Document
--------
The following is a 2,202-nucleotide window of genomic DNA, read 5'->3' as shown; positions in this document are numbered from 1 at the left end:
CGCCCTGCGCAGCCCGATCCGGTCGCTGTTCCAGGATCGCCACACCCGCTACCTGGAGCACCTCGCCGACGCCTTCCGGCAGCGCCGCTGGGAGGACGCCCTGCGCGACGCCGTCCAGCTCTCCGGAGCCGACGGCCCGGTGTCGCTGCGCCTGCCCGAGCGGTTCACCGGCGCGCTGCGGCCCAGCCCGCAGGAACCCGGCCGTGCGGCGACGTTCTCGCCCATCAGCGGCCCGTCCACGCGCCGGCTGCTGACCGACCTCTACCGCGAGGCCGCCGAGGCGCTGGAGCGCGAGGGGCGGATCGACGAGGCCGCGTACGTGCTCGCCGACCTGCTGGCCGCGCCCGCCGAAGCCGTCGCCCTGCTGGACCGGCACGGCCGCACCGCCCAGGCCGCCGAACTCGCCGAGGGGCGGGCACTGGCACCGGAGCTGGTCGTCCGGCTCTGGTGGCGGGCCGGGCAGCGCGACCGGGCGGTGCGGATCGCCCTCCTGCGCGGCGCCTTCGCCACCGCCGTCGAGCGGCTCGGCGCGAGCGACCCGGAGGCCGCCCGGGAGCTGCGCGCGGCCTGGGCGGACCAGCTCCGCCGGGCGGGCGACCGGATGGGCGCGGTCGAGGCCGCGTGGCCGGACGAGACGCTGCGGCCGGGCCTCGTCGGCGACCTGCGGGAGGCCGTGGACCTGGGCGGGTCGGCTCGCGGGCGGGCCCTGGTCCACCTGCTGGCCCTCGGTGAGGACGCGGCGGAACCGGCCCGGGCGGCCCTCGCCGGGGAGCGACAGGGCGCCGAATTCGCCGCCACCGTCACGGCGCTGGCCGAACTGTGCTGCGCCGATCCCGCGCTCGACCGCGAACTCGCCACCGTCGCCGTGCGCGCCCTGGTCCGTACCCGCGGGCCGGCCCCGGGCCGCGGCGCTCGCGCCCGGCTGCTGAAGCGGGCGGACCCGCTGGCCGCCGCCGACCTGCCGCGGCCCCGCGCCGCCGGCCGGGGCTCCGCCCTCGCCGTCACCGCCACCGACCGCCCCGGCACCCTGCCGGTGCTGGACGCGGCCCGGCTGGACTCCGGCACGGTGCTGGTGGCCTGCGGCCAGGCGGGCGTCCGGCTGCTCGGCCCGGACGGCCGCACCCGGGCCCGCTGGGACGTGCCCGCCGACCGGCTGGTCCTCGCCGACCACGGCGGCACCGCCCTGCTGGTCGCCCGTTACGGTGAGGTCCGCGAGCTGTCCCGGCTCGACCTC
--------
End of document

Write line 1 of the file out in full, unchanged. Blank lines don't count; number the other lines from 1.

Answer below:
The following is a 2,202-nucleotide window of genomic DNA, read 5'->3' as shown; positions in this document are numbered from 1 at the left end: